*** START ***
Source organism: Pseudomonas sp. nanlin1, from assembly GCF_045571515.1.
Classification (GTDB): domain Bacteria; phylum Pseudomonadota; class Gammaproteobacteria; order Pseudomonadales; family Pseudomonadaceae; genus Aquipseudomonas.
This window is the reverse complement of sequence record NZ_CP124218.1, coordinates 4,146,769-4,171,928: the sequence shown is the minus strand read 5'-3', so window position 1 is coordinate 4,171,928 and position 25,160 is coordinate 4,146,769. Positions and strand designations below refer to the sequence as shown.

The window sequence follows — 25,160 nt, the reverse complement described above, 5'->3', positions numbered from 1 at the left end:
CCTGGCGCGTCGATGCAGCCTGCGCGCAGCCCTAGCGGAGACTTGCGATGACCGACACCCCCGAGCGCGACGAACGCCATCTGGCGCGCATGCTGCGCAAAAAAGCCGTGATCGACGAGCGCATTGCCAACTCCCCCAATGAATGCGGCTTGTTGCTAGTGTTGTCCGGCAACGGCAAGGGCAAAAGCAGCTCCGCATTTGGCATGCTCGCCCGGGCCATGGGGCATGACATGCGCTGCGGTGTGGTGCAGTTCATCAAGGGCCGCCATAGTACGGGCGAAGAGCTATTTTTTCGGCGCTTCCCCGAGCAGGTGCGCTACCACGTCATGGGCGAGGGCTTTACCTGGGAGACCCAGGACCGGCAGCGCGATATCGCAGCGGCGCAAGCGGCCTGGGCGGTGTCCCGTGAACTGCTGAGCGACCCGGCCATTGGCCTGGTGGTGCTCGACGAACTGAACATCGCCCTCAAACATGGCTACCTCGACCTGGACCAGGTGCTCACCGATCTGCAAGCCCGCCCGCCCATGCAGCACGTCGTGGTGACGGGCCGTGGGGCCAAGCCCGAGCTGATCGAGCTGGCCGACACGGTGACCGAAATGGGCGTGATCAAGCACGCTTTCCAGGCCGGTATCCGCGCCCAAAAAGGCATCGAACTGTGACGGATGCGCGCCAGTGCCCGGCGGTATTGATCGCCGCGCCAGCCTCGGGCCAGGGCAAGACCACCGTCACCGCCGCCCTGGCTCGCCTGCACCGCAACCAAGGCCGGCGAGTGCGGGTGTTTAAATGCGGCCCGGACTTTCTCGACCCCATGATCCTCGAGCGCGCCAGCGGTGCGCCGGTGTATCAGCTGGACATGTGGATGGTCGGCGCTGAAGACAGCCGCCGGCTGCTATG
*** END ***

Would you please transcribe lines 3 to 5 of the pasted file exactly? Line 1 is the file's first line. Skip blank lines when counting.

This window is the reverse complement of sequence record NZ_CP124218.1, coordinates 4,146,769-4,171,928: the sequence shown is the minus strand read 5'-3', so window position 1 is coordinate 4,171,928 and position 25,160 is coordinate 4,146,769. Positions and strand designations below refer to the sequence as shown.

The window sequence follows — 25,160 nt, the reverse complement described above, 5'->3', positions numbered from 1 at the left end:
CCTGGCGCGTCGATGCAGCCTGCGCGCAGCCCTAGCGGAGACTTGCGATGACCGACACCCCCGAGCGCGACGAACGCCATCTGGCGCGCATGCTGCGCAAAAAAGCCGTGATCGACGAGCGCATTGCCAACTCCCCCAATGAATGCGGCTTGTTGCTAGTGTTGTCCGGCAACGGCAAGGGCAAAAGCAGCTCCGCATTTGGCATGCTCGCCCGGGCCATGGGGCATGACATGCGCTGCGGTGTGGTGCAGTTCATCAAGGGCCGCCATAGTACGGGCGAAGAGCTATTTTTTCGGCGCTTCCCCGAGCAGGTGCGCTACCACGTCATGGGCGAGGGCTTTACCTGGGAGACCCAGGACCGGCAGCGCGATATCGCAGCGGCGCAAGCGGCCTGGGCGGTGTCCCGTGAACTGCTGAGCGACCCGGCCATTGGCCTGGTGGTGCTCGACGAACTGAACATCGCCCTCAAACATGGCTACCTCGACCTGGACCAGGTGCTCACCGATCTGCAAGCCCGCCCGCCCATGCAGCACGTCGTGGTGACGGGCCGTGGGGCCAAGCCCGAGCTGATCGAGCTGGCCGACACGGTGACCGAAATGGGCGTGATCAAGCACGCTTTCCAGGCCGGTATCCGCGCCCAAAAAGGCATCGAACTGTGACGGATGCGCGCCAGTGCCCGGCGGTATTGATCGCCGCGCCAGCCTCGGGCCAGGGCAAGACCACCGTCACCGCCGCCCTGGCTCGCCTGCACCGCAACCAAGGCCGGCGAGTGCGGGTGTTTAAATGCGGCCCGGACTTTCTCGACCCCATGATCCTCGAGCGCGCCAGCGGTGCGCCGGTGTATCAGCTGGACATGTGGATGGTCGGCGCTGAAGACAGCCGCCGGCTGCTATG